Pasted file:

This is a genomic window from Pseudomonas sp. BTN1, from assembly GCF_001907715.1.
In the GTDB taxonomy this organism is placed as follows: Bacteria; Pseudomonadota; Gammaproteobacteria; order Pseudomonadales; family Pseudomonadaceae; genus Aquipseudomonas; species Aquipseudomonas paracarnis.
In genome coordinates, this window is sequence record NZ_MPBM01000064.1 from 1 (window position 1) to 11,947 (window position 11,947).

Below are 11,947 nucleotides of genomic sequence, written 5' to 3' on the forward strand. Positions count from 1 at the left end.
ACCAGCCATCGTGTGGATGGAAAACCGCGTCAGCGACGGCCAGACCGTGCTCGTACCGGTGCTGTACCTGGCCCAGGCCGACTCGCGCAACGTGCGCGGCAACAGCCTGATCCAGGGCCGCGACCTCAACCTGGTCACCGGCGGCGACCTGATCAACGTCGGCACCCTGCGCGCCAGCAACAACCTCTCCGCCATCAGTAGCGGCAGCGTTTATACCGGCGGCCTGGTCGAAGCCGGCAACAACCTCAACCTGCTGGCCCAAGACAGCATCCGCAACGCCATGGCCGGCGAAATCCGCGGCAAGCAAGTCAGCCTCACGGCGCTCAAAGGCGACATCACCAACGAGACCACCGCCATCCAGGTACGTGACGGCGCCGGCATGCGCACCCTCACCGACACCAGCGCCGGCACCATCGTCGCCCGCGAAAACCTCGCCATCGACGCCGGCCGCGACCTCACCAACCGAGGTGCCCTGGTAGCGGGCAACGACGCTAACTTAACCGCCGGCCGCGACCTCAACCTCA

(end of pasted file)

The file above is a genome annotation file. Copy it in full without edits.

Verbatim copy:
This is a genomic window from Pseudomonas sp. BTN1, from assembly GCF_001907715.1.
In the GTDB taxonomy this organism is placed as follows: Bacteria; Pseudomonadota; Gammaproteobacteria; order Pseudomonadales; family Pseudomonadaceae; genus Aquipseudomonas; species Aquipseudomonas paracarnis.
In genome coordinates, this window is sequence record NZ_MPBM01000064.1 from 1 (window position 1) to 11,947 (window position 11,947).

Below are 11,947 nucleotides of genomic sequence, written 5' to 3' on the forward strand. Positions count from 1 at the left end.
ACCAGCCATCGTGTGGATGGAAAACCGCGTCAGCGACGGCCAGACCGTGCTCGTACCGGTGCTGTACCTGGCCCAGGCCGACTCGCGCAACGTGCGCGGCAACAGCCTGATCCAGGGCCGCGACCTCAACCTGGTCACCGGCGGCGACCTGATCAACGTCGGCACCCTGCGCGCCAGCAACAACCTCTCCGCCATCAGTAGCGGCAGCGTTTATACCGGCGGCCTGGTCGAAGCCGGCAACAACCTCAACCTGCTGGCCCAAGACAGCATCCGCAACGCCATGGCCGGCGAAATCCGCGGCAAGCAAGTCAGCCTCACGGCGCTCAAAGGCGACATCACCAACGAGACCACCGCCATCCAGGTACGTGACGGCGCCGGCATGCGCACCCTCACCGACACCAGCGCCGGCACCATCGTCGCCCGCGAAAACCTCGCCATCGACGCCGGCCGCGACCTCACCAACCGAGGTGCCCTGGTAGCGGGCAACGACGCTAACTTAACCGCCGGCCGCGACCTCAACCTCA